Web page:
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For weeks it was an unofficial gateway to Europe for thousands of migrants, a single rail track running rough the fields of Serbia into Hungary. Nine thousand passed through it on Monday alone.
On Tuesday, it was closed, a rusting goods truck hauled into place to block it, covered with coils of razor wire, linked to a new chain link fence on either side.
The closure of the track at Roszke was a powerful symbol of sweeping anti-migrant laws imposed by Hungary, condemned by rights groups as draconian.
The laws, in effect, choked off the flow of refugees, closing, for now at least, the main route into the EU through the Balkans.
At two Roszke road crossings the story was the same. Arrivals from the Serbian border town of Horgos were met by heavy iron border gates locked shut and a line of Hungarian riot police, arms locked, blocking the road beyond.
Ali, a 19-year-old from Pakistan, admitted that his country was not at war but said he had spent $7,000 on a four-month journey raised by selling his father’s land.
He aimed to find a job in Germany and send money home to provide a better life for his family.
Marta Pardavi, co-chair of Hungary’s Helsinki committee, a human rights group that works with migrants, said: “It has become very clear that what the Hungarian prime minister said months ago, that migrants should not come here, this is exactly what is being done.
“Hungary is not allowing refugees to come into the country.”
Speaking to journalists through the razor wire at Roszke, Ferenc Gyurcsany, a former prime minister and now an opposition leader, said the measures brought “shame” on Hungary.
But insisting that it is facing not just a migrant crisis but a “rebellion”, the government of premier Viktor Orban on Tuesday declared a state of emergency in two counties on the border with Serbia — the EU’s external border. The move could pave the way to bringing in Hungary’s military to patrol the frontier.
Mr Orban used a television interview to insist that Hungary was protecting its own and Europe’s “way of life” against a flood of immigrants, many of whom were not fleeing in fear of their lives.
Reforms to Hungary’s migration laws make it a criminal offence to enter the country without authorisation, or to damage or climb under or over the 3 metre (10ft) high fence that now runs the length of the 175km (110 mile) border with Serbia.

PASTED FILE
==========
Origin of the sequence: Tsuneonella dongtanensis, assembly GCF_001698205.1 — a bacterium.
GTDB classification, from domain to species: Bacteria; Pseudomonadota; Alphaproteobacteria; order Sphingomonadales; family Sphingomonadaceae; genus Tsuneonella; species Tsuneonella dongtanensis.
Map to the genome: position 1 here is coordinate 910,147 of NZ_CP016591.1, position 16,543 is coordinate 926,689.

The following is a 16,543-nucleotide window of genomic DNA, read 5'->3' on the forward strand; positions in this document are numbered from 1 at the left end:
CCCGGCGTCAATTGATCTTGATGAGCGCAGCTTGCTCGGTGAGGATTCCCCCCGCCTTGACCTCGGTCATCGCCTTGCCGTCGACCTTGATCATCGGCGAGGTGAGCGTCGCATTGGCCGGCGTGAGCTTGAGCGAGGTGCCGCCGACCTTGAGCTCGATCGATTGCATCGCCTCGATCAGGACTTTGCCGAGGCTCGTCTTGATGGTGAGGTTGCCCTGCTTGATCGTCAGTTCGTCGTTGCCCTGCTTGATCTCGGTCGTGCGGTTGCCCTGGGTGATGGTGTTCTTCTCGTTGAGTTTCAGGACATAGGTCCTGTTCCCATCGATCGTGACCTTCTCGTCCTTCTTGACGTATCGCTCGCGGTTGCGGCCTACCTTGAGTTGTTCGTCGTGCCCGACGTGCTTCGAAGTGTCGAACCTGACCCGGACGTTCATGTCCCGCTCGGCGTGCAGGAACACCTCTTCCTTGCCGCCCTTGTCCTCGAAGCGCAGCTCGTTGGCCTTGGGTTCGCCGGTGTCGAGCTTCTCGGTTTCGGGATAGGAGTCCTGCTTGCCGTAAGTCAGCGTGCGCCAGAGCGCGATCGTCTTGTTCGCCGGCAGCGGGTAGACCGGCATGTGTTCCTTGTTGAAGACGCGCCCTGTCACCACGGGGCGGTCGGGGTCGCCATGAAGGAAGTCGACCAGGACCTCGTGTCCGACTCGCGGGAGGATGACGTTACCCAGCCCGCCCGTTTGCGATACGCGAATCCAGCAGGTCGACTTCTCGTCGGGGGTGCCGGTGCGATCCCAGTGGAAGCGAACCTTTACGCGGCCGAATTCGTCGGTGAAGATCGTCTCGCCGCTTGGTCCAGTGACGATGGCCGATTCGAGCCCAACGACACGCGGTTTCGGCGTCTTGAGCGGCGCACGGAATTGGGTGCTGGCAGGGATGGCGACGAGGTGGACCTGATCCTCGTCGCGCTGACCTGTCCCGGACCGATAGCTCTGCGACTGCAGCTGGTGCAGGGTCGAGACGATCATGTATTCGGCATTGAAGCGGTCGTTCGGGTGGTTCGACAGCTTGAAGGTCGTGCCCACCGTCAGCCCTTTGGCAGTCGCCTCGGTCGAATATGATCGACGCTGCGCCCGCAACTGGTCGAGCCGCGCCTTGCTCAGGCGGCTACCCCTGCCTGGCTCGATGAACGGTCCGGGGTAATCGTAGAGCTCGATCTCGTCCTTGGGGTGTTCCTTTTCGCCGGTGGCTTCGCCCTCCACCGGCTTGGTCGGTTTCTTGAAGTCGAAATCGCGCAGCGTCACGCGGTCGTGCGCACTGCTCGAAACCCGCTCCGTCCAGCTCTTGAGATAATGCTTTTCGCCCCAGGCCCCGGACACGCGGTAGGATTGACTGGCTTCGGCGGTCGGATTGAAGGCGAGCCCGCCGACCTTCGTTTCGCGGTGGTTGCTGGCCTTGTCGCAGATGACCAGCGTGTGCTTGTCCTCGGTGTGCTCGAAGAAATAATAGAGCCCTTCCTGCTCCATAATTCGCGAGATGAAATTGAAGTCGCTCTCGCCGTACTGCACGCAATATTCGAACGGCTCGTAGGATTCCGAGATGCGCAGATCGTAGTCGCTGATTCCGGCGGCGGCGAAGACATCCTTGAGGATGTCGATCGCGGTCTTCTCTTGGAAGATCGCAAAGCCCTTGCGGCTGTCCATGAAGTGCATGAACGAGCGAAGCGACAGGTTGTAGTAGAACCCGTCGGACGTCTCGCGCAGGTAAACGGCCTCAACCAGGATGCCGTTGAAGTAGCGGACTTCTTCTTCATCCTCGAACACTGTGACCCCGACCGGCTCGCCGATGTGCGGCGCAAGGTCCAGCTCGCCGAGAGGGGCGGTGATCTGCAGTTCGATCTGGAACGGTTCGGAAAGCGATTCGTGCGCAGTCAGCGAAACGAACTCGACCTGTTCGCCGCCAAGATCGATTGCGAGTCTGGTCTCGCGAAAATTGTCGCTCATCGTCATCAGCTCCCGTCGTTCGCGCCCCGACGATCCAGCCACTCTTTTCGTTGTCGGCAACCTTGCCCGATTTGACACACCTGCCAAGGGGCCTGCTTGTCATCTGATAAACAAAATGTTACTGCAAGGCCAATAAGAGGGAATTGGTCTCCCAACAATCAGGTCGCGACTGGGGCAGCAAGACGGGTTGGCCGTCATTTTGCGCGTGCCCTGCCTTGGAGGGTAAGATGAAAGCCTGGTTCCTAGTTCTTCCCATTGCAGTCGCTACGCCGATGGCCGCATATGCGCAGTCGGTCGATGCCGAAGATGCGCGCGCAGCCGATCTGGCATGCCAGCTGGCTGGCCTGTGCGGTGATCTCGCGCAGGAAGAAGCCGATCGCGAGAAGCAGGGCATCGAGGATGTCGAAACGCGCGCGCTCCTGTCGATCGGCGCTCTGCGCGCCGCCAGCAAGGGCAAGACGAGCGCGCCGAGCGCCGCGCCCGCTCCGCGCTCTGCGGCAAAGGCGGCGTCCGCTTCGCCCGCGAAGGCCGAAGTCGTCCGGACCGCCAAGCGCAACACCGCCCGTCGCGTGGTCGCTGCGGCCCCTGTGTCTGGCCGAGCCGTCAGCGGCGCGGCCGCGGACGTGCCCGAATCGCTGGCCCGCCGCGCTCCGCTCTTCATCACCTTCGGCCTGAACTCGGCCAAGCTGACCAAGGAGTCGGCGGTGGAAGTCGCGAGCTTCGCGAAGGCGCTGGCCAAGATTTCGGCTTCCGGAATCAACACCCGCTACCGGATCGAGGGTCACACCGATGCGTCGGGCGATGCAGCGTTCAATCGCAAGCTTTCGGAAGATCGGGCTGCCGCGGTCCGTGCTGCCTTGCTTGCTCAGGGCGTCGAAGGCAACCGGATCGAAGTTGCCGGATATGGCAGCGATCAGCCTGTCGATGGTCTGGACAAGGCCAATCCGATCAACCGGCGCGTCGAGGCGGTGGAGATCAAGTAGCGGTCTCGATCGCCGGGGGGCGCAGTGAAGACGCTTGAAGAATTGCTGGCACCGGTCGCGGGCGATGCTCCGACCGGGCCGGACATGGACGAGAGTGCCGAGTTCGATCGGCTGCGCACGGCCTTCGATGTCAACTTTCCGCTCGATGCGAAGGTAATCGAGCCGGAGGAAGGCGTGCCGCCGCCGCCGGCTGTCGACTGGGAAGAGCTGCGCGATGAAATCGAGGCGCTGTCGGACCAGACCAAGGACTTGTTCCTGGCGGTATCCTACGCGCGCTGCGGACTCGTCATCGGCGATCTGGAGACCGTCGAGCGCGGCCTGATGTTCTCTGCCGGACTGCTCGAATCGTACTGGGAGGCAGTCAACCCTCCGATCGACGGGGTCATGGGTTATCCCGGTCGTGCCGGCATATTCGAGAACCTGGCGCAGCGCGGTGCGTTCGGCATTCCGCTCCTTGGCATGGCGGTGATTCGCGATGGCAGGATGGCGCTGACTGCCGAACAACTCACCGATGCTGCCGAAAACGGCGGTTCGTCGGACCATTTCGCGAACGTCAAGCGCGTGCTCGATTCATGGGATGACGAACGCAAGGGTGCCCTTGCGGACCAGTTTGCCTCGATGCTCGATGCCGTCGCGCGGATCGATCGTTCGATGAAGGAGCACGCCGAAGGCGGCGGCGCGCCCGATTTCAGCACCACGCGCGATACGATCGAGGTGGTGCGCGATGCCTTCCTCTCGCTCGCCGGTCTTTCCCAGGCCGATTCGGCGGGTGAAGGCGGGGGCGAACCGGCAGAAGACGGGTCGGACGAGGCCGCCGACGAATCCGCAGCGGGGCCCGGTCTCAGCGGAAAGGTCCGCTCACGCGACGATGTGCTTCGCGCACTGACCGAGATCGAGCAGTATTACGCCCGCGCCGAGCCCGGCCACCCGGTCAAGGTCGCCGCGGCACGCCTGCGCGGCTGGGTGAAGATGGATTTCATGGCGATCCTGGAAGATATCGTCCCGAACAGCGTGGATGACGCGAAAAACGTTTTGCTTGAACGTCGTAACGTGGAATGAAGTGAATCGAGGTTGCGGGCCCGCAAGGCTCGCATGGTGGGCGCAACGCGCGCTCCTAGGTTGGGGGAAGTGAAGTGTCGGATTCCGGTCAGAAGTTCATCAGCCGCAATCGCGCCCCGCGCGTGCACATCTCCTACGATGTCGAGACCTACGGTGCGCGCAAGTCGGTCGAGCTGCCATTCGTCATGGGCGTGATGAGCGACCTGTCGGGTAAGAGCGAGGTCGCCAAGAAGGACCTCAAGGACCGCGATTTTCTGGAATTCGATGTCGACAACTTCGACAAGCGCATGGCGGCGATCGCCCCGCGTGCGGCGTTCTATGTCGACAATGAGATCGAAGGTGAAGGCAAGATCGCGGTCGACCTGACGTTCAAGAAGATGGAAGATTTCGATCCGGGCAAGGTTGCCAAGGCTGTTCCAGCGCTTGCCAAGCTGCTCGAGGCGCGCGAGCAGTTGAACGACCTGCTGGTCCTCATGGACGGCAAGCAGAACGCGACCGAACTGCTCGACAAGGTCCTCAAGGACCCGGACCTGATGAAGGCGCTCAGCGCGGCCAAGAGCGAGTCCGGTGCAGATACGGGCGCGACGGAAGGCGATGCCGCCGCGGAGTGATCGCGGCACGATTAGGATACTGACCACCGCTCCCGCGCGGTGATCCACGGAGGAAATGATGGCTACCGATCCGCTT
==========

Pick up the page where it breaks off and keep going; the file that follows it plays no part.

Though countries including Germany and Austria had already introduced border restrictions, Hungary’s effective closure of the EU border will have knock-on effects right along the migrant chain.
The move brought speculation that refugees would find new routes through neighbouring Croatia to Slovenia, or via Romania — opening new fronts in the migrant crisis.
But many refugees blocked at Horgos said they planned to stay put.
Rua, a 17-year-old student from Damascus, who lived in Jordan for three years before heading across Turkey towards Europe three weeks ago, queued for bedding rolls and blankets yards from the border gate.
She and her twin brother Omran would “sleep on the road tonight”, Rua said.
At a nearby motorway border crossing, more than a thousand migrants milled around, some erecting tents on a roadway that forms part of a trans-European highway running from Greece to the Baltic Sea.
Ali also said he would stay put until the border opened. “We have got to get there [Germany],” he said.
Migrants and agencies said Hungary was now turning away travellers from Afghanistan, Pakistan and other countries, saying they should return to neighbouring Serbia — which Budapest has designated a “safe” country.
Ms Pardavi said a small number of Syrians who had been admitted to Hungary on Tuesday for promised “fast-track” processing of asylum claims had been sent back to Serbia on the same grounds.
Lawyers from the Helsinki Group were planning to help some families appeal against the decisions.
While there was little violence at the border on Tuesday, some agencies have warned that tensions could fray as thousands are stranded in the open.
Amnesty International warned that by, in effect, closing its borders, Hungary was “showing the ugly face of Europe’s shambolic response to the growing refugee crisis”.
Additional reporting by Kester Eddy in Roszke